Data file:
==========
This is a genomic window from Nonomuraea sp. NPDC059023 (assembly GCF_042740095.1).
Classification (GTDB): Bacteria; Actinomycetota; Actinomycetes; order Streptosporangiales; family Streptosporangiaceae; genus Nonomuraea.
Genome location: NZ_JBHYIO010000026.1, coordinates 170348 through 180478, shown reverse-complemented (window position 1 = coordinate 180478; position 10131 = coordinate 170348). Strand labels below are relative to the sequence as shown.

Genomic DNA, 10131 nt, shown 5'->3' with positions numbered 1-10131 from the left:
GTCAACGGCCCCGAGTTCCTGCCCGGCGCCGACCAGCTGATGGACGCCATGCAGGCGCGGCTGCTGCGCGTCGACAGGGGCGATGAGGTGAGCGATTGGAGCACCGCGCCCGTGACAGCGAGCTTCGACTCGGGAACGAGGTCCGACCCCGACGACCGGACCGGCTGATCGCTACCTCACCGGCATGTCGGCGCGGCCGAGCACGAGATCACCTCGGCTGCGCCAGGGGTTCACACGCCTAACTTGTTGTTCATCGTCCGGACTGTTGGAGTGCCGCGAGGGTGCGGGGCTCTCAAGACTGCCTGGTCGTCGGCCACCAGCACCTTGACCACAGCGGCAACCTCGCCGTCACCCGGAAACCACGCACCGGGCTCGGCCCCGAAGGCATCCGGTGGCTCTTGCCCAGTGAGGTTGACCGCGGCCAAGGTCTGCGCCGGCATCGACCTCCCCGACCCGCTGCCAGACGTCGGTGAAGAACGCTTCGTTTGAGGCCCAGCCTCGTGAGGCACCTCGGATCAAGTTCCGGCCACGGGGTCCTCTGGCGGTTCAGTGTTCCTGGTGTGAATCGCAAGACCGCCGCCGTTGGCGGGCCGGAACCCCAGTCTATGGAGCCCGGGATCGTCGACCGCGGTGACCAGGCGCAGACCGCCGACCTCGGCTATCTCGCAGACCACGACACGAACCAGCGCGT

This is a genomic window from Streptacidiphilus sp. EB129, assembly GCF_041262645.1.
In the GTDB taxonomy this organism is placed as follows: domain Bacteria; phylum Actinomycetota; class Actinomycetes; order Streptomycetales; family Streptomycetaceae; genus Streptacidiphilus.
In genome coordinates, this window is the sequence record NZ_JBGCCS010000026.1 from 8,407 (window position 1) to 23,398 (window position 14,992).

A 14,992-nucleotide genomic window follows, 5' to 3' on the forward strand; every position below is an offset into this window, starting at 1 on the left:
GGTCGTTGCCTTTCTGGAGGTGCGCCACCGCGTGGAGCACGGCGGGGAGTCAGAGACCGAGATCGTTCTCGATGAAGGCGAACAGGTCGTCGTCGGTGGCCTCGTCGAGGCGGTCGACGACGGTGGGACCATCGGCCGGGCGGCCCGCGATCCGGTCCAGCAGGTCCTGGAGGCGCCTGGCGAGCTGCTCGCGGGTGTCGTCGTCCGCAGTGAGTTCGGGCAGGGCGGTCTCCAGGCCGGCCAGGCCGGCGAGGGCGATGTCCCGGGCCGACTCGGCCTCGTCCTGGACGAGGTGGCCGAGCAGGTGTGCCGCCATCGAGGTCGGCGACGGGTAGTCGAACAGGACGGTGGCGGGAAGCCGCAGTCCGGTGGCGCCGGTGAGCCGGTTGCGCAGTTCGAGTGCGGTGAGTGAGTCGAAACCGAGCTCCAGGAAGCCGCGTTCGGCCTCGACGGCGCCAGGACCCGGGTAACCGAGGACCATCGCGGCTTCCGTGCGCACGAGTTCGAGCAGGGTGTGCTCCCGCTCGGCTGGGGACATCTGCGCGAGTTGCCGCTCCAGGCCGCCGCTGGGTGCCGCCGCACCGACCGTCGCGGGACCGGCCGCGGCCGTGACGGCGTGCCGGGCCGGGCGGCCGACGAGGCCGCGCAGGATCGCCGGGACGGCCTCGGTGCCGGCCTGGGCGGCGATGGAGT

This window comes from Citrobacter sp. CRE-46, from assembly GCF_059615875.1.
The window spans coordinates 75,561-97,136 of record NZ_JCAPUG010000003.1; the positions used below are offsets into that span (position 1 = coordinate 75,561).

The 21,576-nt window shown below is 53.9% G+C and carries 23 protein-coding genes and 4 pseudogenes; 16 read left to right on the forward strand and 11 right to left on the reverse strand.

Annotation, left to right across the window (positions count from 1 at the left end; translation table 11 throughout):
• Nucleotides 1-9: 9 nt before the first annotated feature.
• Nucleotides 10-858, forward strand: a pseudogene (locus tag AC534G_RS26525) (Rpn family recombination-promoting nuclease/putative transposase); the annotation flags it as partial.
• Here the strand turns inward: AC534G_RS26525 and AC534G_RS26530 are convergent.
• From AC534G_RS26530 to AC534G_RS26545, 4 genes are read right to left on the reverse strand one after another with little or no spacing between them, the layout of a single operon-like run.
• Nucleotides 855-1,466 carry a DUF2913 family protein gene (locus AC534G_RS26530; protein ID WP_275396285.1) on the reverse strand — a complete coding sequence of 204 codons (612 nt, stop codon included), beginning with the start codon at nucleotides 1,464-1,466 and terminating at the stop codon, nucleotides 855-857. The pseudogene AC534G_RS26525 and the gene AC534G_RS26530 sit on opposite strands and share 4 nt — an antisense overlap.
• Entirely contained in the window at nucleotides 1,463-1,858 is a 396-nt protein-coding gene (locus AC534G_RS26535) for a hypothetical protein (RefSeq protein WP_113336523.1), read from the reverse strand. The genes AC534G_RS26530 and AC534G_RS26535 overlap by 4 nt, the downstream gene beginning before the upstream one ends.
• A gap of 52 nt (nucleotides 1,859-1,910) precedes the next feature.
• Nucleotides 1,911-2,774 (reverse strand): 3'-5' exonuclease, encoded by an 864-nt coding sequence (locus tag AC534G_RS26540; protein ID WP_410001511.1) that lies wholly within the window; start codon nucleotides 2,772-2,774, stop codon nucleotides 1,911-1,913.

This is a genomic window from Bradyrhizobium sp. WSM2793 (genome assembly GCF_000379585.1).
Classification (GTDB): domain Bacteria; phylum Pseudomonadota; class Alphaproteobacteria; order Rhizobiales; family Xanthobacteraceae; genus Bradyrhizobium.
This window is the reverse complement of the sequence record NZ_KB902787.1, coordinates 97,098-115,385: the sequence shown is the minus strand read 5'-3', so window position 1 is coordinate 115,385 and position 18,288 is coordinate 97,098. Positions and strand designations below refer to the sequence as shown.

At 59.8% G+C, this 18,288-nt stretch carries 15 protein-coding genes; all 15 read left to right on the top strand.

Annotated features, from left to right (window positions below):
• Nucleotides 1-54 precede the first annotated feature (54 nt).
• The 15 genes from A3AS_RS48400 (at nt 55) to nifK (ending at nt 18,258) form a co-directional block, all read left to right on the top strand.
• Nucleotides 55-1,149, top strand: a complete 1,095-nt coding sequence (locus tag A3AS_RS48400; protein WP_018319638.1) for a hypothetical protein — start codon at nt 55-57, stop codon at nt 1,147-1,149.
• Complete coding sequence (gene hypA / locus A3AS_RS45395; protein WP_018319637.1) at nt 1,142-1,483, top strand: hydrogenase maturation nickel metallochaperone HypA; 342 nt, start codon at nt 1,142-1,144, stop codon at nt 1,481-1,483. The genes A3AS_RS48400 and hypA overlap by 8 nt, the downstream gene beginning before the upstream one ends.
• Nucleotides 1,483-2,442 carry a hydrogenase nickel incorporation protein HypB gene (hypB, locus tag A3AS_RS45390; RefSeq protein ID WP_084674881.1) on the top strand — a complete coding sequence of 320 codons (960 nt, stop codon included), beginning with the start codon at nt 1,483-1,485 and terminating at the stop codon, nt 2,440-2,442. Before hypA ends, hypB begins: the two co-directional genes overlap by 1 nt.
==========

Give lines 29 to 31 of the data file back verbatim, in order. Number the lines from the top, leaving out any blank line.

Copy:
• The 15 genes from A3AS_RS48400 (at nt 55) to nifK (ending at nt 18,258) form a co-directional block, all read left to right on the top strand.
• Nucleotides 55-1,149, top strand: a complete 1,095-nt coding sequence (locus tag A3AS_RS48400; protein WP_018319638.1) for a hypothetical protein — start codon at nt 55-57, stop codon at nt 1,147-1,149.
• Complete coding sequence (gene hypA / locus A3AS_RS45395; protein WP_018319637.1) at nt 1,142-1,483, top strand: hydrogenase maturation nickel metallochaperone HypA; 342 nt, start codon at nt 1,142-1,144, stop codon at nt 1,481-1,483. The genes A3AS_RS48400 and hypA overlap by 8 nt, the downstream gene beginning before the upstream one ends.